December 6, 2008

The Queen's Lady - Barbara Kyle

Back to fluff - this time set in Tudor England, an era that I have been fascinated with since I was young.  I still remember reading children's books about Queen Elizabeth, Lady Jane Gray, Mary, Queen of Scots...  The highlight of our family trip to England when I was 13 was a trip to the Tower of London, which I had read so much about!  (As an aside, it is interesting to note the recent interest in this period of history, with the books and movie of The Other Boleyn Girl - I liked the first couple of books, but then they seemed to fade away - as well as the television series The Tudors, which I can't stand).

The Queen's Lady of the title is Honor Larke, ward of Sir Thomas More, lady in waiting to Queen Catherine of Aragon (first wife of King Henry VIII) at a time when she has fallen out of favour with the King.  I thought that she was really well written, with lots of layers and complexities.

On the other hand, I did not like how Sir Thomas More was portrayed.  He is a person that I had always admired for staying true to his beliefs, but in this book, he is little more than a monster at times.  And an inconsistent, unpredictable character in this book.  He went from being gentle to brutal to loyal to insane.  He seemed like a different person each time he appeared.  I don't know if this is a true picture, but I didn't enjoy it.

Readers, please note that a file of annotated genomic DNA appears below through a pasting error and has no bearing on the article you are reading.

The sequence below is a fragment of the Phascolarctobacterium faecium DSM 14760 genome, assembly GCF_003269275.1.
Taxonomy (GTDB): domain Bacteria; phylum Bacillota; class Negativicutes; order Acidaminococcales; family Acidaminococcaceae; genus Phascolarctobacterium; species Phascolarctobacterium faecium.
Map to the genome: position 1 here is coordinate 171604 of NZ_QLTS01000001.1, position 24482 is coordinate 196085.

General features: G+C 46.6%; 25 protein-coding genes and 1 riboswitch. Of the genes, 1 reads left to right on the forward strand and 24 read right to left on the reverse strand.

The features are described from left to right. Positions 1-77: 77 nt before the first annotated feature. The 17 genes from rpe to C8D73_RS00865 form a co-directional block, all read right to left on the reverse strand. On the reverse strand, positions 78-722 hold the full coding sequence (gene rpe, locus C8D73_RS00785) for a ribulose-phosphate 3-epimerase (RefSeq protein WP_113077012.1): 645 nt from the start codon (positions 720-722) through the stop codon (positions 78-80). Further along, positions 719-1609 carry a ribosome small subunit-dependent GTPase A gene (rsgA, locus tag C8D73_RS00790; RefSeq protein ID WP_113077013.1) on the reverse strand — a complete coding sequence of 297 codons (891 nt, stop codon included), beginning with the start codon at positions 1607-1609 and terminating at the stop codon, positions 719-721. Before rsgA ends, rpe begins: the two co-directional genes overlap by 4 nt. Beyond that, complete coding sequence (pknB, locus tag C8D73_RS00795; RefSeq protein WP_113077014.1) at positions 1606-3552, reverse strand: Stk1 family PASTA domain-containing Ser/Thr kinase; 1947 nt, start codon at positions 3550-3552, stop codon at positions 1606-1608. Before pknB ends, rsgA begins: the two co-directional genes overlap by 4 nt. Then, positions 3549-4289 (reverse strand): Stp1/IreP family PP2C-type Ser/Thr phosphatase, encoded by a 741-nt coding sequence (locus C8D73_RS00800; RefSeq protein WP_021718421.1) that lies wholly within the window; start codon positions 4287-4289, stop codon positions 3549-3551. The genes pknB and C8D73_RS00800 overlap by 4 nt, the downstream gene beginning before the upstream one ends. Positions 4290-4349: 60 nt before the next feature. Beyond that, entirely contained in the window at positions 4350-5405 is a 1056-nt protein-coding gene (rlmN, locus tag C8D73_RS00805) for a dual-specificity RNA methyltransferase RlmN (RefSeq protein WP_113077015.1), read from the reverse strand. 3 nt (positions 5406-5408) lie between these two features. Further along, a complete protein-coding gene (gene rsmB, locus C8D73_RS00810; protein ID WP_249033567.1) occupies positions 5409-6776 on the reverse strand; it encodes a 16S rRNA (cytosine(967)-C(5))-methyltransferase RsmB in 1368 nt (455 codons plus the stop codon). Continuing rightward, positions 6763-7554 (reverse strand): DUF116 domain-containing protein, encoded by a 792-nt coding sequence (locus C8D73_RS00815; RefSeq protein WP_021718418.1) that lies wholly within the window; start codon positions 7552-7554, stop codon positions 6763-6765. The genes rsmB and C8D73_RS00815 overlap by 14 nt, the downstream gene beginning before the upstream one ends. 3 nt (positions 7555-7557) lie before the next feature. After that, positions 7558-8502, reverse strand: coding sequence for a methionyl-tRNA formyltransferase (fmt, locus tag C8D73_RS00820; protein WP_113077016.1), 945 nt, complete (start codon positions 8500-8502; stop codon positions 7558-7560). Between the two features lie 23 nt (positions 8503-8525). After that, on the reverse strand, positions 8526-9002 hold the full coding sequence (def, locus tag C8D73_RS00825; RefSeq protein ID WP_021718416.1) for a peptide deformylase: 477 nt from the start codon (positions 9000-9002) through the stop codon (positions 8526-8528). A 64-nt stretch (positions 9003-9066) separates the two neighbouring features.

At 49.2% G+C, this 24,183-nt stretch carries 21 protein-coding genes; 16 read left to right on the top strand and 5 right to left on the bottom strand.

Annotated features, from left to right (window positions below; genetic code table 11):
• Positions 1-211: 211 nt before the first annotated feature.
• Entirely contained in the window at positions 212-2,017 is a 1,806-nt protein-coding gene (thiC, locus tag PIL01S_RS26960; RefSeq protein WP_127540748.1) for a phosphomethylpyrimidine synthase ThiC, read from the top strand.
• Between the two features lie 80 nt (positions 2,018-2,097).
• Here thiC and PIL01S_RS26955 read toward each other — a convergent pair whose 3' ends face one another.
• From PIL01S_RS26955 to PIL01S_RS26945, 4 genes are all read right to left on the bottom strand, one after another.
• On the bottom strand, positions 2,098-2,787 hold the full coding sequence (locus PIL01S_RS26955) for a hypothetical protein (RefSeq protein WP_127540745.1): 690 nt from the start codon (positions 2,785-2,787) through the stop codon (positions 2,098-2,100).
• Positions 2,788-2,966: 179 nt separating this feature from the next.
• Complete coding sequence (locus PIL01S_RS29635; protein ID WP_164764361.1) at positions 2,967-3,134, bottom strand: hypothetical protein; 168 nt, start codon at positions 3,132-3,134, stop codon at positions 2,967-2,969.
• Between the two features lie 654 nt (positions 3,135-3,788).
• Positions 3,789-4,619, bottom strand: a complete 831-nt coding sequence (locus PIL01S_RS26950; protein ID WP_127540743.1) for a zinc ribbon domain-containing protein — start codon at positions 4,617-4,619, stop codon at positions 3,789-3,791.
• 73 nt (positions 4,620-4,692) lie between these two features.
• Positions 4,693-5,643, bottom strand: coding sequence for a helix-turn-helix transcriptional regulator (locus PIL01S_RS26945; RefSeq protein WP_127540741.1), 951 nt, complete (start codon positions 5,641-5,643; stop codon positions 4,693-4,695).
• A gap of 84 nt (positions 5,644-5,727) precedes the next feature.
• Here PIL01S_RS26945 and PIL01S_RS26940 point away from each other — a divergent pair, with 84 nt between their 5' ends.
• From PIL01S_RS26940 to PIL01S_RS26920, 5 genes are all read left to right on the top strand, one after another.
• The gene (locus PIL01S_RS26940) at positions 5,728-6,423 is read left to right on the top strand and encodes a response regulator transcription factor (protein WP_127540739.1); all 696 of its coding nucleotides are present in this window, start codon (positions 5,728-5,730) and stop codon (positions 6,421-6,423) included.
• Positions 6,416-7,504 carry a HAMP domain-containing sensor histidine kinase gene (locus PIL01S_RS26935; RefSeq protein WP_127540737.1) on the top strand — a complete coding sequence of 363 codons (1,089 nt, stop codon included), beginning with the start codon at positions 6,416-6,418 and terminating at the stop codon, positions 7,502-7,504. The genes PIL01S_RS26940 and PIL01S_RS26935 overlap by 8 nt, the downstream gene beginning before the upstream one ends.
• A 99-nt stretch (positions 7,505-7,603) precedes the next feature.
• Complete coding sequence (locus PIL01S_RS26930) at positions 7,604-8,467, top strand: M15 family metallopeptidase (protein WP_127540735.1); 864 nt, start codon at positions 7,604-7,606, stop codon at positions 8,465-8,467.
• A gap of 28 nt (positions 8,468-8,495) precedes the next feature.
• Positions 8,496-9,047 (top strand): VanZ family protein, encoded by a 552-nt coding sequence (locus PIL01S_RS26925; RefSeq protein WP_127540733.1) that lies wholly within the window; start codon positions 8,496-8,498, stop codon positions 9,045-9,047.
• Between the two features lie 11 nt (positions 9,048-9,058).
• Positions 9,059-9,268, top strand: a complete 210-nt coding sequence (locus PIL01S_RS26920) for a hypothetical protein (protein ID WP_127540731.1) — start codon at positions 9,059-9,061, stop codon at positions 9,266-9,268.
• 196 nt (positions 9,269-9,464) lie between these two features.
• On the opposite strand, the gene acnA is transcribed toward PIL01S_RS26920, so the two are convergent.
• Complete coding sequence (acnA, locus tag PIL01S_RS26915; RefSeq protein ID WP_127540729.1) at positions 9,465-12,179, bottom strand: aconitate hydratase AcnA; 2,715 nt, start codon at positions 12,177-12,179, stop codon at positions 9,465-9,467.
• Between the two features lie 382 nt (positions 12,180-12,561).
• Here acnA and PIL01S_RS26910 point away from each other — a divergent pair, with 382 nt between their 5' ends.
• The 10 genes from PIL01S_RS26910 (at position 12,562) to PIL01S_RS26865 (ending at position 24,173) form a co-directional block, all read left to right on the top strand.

One thing that I found fascinating were the religious arguments.  At various times, the case for Catholicism, Protestantism, and Atheism were given (Honor herself was raised a Catholic, then became involved in helping the "heretics" ie Protestants escape England across the Channel, then became an Atheist after some brutal experiences at the hands of the fanatical cult-like Anbaptists.  You could almost say that this is a story set in Tudor England, told through the story of the Reformation.

Overall, it was an easy read, perfect for this past week when I have been feeling unwell.  I think next up with have to be Utopia by Thomas More though, a book that figured greatly in this one.

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